Even Starbucks is suffering from the slowdown in retail (and in the restaurant business, more specifically.) Its fourth-quarter report missed revenue forecasts in every major region worldwide. With online commerce eating into footfall at malls, many of the company’s stores are losing traffic. Outgoing CEO Howard Schultz nonetheless repeated his forecast of a rise in comparable sales of somewhere between 4%-6% this year, with a stronger second half when it hopes its investment in a better mobile experience will start to bear fruit. Fortune
Around the Water Cooler
• Fear and Loathing in the Driverless Car
Tesla Motors filed suit against Sterling Anderson, a former manager in its Autopilot development team and Chris Urmson, formerly head of Google’s self-driving project. It accused Anderson of stealing confidential information for a new venture that he was starting with Urmson, and also of trying to persuade at least a dozen Tesla engineers to depart with him. Anderson was terminated Jan. 4, a week before Tesla hired Apple’s Chris Lattner to head the Autopilot project. Tesla said in its filing that it understood that people sometimes leave to set up on their, but called Anderson’s behavior “extreme and inexcusable.” The new Anderson/Urmson venture, Aurora Innovation LLC, said the suit was “meritless.” Fortune
• Alibaba’s Ant Grabs MoneyGram
Alibaba is making inroads into the U.S.. Its FinTech subsidiary Ant Financial said it’s buying MoneyGram for around $880 million, around 12% more than its market valuation earlier this week. The deal will be subject to approval from the Committee on Foreign Investment in the United States, and will be a test of the new administration’s opennenss to Chinese investment in the country’s financial infrastructure. It will also, by extension, indicate the actual value of high-profile relationships between the new President and individual businessmen. Alibaba’s Jack Ma was a conspicuous visitor to Trump Tower during the transition, and was warmly praised by Donald Trump after the meeting. Fortune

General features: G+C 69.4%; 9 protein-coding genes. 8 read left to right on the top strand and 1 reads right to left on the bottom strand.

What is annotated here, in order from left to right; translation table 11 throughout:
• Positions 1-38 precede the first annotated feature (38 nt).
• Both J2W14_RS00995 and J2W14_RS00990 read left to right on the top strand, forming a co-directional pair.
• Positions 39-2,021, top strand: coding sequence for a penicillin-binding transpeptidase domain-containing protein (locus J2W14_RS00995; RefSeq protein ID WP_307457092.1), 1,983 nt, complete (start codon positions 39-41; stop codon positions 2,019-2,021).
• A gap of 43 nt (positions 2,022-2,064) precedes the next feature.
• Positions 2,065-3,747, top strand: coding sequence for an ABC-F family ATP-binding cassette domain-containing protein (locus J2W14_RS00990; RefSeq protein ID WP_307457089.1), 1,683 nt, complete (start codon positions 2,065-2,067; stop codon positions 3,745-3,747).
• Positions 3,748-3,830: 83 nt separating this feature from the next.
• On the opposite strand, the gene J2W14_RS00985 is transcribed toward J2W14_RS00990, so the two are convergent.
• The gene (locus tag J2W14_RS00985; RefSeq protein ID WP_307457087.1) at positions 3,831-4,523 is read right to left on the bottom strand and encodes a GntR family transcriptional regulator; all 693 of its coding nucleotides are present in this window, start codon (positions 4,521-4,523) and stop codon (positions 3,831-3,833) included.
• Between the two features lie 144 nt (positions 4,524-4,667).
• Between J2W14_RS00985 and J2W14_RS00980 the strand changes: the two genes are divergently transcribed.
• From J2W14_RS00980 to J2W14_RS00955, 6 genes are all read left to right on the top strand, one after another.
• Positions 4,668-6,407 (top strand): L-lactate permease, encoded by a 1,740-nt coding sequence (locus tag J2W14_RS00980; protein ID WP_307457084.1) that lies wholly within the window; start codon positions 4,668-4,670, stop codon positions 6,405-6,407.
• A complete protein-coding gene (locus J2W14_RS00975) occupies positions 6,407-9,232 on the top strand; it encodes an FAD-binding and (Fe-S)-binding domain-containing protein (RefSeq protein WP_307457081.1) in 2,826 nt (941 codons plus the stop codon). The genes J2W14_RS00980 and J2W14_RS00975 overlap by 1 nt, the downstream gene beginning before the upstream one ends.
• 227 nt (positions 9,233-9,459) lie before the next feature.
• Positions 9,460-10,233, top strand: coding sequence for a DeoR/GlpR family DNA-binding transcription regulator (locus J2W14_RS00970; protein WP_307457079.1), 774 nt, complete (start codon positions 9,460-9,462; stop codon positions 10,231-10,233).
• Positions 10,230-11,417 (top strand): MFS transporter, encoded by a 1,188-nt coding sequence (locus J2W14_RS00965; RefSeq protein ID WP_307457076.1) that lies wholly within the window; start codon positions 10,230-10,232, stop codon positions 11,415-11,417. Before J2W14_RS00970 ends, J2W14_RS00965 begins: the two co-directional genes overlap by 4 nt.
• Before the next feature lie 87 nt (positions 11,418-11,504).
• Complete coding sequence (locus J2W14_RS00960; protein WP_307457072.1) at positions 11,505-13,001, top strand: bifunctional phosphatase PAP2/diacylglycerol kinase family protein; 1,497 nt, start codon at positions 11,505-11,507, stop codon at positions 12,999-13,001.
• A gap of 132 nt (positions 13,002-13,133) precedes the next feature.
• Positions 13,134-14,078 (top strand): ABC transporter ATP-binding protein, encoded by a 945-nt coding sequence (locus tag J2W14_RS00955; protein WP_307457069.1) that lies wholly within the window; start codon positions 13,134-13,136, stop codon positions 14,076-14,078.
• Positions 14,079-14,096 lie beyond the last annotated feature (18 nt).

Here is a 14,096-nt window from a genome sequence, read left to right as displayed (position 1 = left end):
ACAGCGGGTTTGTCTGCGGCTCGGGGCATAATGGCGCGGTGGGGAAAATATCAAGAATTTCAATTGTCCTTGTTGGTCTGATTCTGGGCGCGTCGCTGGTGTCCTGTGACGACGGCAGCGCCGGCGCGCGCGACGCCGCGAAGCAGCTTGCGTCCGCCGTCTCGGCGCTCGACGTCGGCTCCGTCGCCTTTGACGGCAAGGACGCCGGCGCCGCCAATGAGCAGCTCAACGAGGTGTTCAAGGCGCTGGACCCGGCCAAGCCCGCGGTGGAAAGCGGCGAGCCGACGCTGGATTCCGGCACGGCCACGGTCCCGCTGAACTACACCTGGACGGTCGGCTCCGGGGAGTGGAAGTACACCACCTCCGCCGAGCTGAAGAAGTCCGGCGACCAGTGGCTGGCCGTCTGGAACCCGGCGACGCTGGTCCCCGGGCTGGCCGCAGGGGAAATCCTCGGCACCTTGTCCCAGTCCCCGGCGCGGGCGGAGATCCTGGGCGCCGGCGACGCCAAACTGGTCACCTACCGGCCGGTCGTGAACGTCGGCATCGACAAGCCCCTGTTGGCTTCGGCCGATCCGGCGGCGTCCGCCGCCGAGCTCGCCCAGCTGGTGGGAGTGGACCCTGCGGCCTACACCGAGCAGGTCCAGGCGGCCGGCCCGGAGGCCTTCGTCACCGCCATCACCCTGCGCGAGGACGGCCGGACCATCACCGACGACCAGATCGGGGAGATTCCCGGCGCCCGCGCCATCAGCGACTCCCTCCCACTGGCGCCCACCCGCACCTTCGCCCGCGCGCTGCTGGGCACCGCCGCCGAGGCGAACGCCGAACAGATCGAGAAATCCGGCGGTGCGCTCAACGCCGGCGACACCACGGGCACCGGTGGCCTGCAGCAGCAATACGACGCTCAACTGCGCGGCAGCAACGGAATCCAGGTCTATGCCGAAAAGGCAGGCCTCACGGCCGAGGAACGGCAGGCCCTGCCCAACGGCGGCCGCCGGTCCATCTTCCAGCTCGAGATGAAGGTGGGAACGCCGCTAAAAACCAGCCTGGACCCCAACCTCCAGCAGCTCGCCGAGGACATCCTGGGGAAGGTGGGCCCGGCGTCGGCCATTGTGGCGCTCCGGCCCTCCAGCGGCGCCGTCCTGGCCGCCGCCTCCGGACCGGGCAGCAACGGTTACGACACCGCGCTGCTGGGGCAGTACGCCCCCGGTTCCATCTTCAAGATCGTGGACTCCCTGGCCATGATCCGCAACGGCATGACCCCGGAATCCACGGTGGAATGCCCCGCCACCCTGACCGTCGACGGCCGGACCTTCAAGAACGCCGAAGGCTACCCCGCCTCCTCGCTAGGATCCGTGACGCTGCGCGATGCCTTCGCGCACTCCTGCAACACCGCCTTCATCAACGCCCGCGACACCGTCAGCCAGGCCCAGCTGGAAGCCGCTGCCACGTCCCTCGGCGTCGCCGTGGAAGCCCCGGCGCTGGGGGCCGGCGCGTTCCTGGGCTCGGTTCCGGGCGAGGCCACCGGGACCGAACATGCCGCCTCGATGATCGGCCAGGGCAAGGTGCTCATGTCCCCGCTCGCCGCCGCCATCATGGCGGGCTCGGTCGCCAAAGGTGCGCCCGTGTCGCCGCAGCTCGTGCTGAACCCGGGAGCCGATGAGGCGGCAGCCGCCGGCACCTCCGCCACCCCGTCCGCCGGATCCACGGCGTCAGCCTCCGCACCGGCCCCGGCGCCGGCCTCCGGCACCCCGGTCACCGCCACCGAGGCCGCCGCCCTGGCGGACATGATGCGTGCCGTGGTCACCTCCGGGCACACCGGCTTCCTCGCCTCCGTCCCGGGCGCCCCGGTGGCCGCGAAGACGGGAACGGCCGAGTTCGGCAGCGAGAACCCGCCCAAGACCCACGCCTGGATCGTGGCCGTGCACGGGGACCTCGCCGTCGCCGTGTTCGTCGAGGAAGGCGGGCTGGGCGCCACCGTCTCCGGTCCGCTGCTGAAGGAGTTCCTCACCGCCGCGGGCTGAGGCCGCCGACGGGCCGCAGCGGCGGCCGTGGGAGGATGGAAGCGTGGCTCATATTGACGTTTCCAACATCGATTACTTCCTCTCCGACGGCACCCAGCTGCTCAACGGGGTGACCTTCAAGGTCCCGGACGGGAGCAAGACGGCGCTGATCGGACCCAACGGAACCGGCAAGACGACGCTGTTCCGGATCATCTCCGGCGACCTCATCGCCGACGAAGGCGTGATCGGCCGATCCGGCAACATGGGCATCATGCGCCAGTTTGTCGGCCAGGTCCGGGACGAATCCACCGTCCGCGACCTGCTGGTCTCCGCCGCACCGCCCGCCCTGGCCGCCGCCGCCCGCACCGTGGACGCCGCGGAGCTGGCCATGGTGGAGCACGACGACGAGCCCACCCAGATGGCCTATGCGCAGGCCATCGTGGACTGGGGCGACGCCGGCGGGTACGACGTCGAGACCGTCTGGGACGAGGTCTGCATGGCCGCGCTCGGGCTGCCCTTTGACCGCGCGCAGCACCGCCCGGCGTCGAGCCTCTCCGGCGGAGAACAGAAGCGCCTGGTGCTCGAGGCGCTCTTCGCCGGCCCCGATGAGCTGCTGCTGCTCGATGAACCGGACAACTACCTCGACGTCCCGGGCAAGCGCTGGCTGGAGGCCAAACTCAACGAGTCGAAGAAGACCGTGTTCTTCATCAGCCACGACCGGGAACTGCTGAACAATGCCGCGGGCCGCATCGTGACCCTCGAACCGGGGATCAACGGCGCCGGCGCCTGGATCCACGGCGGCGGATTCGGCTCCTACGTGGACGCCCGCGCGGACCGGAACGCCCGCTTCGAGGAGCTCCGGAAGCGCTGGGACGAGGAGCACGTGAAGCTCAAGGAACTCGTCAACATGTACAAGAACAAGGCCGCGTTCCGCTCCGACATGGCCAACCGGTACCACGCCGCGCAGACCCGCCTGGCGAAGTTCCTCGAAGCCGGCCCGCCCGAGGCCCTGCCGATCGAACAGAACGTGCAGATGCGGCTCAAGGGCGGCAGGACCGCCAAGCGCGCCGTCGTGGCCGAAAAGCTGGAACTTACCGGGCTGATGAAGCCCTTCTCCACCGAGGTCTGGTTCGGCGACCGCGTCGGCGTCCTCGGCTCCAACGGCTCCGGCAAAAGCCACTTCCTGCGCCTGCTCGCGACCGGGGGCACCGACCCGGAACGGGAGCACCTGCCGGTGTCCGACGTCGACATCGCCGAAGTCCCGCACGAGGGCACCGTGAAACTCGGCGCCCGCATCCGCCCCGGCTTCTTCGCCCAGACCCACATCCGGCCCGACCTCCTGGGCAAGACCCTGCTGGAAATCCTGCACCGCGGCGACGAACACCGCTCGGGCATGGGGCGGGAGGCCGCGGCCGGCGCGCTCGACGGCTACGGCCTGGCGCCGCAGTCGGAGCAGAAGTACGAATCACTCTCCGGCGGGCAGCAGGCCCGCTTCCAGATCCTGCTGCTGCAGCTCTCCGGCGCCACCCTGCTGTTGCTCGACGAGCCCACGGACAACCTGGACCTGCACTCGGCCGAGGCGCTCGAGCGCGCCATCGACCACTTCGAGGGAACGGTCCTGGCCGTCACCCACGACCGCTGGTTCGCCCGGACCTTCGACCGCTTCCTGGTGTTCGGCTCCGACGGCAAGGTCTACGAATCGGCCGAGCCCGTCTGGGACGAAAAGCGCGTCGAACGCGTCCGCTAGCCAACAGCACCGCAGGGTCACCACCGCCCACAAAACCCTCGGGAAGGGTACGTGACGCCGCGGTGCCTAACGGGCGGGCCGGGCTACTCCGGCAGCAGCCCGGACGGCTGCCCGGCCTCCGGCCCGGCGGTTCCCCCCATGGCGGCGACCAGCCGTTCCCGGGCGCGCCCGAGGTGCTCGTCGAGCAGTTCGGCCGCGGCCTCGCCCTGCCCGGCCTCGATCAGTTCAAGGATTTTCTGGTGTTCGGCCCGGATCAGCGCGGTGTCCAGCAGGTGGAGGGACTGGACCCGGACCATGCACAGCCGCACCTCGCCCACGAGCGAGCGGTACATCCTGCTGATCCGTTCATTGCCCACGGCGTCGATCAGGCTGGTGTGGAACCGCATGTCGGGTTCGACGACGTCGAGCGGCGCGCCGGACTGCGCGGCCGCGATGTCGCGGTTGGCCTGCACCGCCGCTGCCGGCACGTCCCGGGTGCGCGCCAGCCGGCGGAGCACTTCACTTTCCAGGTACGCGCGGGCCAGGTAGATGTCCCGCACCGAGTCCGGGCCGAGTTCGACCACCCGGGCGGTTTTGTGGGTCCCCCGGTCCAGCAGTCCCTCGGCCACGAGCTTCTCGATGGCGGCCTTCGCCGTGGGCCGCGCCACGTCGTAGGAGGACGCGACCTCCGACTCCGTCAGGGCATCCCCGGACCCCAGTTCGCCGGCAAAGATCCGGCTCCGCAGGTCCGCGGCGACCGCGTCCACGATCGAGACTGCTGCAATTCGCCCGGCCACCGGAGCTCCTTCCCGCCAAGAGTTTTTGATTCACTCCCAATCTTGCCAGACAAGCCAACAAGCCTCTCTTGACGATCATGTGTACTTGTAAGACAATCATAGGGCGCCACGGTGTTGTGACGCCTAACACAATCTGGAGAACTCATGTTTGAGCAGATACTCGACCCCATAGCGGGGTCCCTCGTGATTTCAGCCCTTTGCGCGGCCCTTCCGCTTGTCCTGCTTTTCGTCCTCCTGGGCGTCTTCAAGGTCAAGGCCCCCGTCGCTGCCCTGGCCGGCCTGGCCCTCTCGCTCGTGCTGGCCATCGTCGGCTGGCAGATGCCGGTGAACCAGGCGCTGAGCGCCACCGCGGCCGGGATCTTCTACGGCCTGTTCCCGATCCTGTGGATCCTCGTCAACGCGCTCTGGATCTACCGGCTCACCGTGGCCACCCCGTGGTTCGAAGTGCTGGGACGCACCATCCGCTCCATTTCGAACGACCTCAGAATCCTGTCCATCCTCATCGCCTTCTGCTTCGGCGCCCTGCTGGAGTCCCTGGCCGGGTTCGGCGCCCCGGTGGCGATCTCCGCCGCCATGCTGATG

• Watch Out for the Stock Option Plan
Companies are more likely to issue stock options to staff when they’re committing fraud, according to researchers at Arizona State University, Rutgers and Columbia Business School. The researchers analyzed 663 cases of companies sued for false accounting and found that they issued on average 14% more stock options than honest companies during the period they were accused of misrepresentation. The tactic is a strong and apparently effective deterrent to whistleblowers, who have to balance financial loss on their options against anything they have to gain from coming clean. Fortune
• Toshiba Puts Westinghouse Future in Doubt
Toshiba may be about to put its Westinghouse nuclear business up for grabs. The Japanese company said the division was now under review after triggering another massive write-down (reported to be in the region of $6 billion by Japanese media). Toshiba also confirmed expectations that it will sell a stake (of under 20%, so it claimed) in its memory chip business to plug the hole in its balance sheet. The firm is rushing to complete the sale by the end of the financial year in March as failure to do so will likely mean that shareholder equity – just $3 billion in the wake of the accounting scandal – would be wiped out by the charge. Reuters
Summaries by Geoffrey Smith Geoffrey.firstname.lastname@example.org;